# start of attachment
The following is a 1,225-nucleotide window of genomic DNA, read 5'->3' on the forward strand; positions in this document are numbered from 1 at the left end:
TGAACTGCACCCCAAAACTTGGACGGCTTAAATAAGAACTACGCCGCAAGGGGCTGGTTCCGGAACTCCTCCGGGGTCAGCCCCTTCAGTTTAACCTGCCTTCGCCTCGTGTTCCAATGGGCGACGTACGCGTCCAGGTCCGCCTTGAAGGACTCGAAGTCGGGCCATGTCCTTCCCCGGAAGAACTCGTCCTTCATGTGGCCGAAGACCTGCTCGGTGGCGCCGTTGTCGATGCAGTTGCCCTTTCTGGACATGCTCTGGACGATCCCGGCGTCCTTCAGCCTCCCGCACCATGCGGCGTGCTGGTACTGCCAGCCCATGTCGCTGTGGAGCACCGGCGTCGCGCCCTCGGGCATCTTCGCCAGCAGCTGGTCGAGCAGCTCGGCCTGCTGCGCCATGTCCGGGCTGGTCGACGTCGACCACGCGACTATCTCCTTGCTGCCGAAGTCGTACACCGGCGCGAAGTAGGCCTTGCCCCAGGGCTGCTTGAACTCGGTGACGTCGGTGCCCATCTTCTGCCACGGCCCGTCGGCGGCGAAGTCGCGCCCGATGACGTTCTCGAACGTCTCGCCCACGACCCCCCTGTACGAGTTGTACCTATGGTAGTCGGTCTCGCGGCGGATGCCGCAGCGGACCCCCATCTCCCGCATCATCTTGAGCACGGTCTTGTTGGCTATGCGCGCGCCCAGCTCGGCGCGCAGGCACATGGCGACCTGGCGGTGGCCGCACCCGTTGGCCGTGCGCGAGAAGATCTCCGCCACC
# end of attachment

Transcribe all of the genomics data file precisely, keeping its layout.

The following is a 1,225-nucleotide window of genomic DNA, read 5'->3' on the forward strand; positions in this document are numbered from 1 at the left end:
TGAACTGCACCCCAAAACTTGGACGGCTTAAATAAGAACTACGCCGCAAGGGGCTGGTTCCGGAACTCCTCCGGGGTCAGCCCCTTCAGTTTAACCTGCCTTCGCCTCGTGTTCCAATGGGCGACGTACGCGTCCAGGTCCGCCTTGAAGGACTCGAAGTCGGGCCATGTCCTTCCCCGGAAGAACTCGTCCTTCATGTGGCCGAAGACCTGCTCGGTGGCGCCGTTGTCGATGCAGTTGCCCTTTCTGGACATGCTCTGGACGATCCCGGCGTCCTTCAGCCTCCCGCACCATGCGGCGTGCTGGTACTGCCAGCCCATGTCGCTGTGGAGCACCGGCGTCGCGCCCTCGGGCATCTTCGCCAGCAGCTGGTCGAGCAGCTCGGCCTGCTGCGCCATGTCCGGGCTGGTCGACGTCGACCACGCGACTATCTCCTTGCTGCCGAAGTCGTACACCGGCGCGAAGTAGGCCTTGCCCCAGGGCTGCTTGAACTCGGTGACGTCGGTGCCCATCTTCTGCCACGGCCCGTCGGCGGCGAAGTCGCGCCCGATGACGTTCTCGAACGTCTCGCCCACGACCCCCCTGTACGAGTTGTACCTATGGTAGTCGGTCTCGCGGCGGATGCCGCAGCGGACCCCCATCTCCCGCATCATCTTGAGCACGGTCTTGTTGGCTATGCGCGCGCCCAGCTCGGCGCGCAGGCACATGGCGACCTGGCGGTGGCCGCACCCGTTGGCCGTGCGCGAGAAGATCTCCGCCACC